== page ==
This article draws from legal history to inform a part of legal theory. The legal history examination focuses on two theories of legal development - Henry Sumner Maine's "progression thesis" and Nathan Isaacs's "cycle theory." After examining these two theories of legal development, the analysis shifts to how legal history informs theories of legal reasoning. There are numerous long-standing debates on how "law" should be interpreted. These debates are replicated in the question of how "contracts" should be interpreted. Contract law and contract interpretation will be the focus in examining how history informs legal theory, and more specifically, legal reasoning.
This Article will focus mostly on the legal development of contract law. Roger Cotterrell notes that, "at the most basic level contract is the legal concept which most directly links law and economy because of the significance of the numerous forms of exchange transactions for economic development."'" Based upon this assessment, the development of contract law in the nineteenth to the twenty-first centuries will act as a surrogate of legal development in general and will be used to understand the ebbs and flows of different modes of legal reasoning.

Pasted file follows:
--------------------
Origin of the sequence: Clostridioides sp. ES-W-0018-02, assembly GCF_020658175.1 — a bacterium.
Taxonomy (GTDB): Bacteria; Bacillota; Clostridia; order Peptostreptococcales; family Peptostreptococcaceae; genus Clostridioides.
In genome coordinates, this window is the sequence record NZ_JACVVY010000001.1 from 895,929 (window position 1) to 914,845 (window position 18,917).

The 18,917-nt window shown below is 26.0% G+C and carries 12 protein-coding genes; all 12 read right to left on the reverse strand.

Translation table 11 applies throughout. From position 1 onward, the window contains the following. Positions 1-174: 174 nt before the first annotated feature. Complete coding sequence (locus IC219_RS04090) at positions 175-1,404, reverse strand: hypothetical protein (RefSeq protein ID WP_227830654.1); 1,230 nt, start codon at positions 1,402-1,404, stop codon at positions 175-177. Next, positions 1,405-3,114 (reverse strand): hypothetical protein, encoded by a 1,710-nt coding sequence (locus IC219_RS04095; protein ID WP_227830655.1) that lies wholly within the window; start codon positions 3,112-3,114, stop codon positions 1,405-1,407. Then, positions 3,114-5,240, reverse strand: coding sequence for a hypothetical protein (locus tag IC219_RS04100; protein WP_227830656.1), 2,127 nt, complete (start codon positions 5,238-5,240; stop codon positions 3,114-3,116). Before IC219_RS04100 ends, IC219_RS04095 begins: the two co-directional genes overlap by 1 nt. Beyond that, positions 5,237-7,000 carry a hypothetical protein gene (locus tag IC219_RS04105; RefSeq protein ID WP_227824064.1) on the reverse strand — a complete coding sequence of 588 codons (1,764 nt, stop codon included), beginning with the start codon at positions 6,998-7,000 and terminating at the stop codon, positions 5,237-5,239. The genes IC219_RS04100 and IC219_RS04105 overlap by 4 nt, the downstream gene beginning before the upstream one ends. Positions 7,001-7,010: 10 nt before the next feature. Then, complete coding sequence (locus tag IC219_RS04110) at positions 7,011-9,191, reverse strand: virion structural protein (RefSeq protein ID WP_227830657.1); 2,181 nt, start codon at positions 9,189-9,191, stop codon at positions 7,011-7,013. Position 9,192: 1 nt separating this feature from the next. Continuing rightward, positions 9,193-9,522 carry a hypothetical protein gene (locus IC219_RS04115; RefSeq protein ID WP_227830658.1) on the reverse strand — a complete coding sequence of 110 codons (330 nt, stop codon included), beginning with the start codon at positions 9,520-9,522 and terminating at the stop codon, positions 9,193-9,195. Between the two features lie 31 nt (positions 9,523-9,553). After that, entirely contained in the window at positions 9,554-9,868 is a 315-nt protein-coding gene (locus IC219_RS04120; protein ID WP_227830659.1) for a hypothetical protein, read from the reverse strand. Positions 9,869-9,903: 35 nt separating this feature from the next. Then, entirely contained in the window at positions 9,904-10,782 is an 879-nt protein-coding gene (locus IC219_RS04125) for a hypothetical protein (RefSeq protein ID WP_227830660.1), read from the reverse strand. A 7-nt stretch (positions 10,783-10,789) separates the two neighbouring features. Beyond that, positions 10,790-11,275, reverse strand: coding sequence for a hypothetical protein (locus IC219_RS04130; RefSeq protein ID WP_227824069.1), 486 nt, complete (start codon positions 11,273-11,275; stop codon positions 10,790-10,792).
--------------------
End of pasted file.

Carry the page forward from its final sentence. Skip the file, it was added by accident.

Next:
Part II will review theories of development inside and outside the legal academy. This review is premised on two core issues. First, is legal development best characterized by a linear progression (status to contract) or by a cyclical process (status to contract to status)? Second, is this progression gradual due to the nature of the common law or is it subject to periods of rapid change or jumps? Part III provides the framework for Isaacs's cycle theory through the review and recognition of evolutionary patterns in Jewish law. Isaacs's knowledge of Jewish law influenced his view of secular law. Part IV explores the relationship between status and contract law. Part V argues that cycle theory's implications for legal theory is that it falsifies the dichotomies of contract law and many of the pseudo-debates found throughout twentieth century legal scholarship. This approach is based upon three core tenets: (1) contract law is dynamic in nature; (2) contract law's complexity provides ample space for different theories, models, and norms; and (3) because of the first two tenets, the dichotomies debated in legal scholarship are false. In the end, these tenets demonstrate that law is not a pure creation of induction, but takes inductive input and uses historical principles to guide legal change. It concludes with the proposition that legal development can best be understood as progressive-cyclical in nature; that is, despite the cyclical nature of legal change, law remains progressive as its cyclical movements act like a bicycle's wheel moving the rider forward.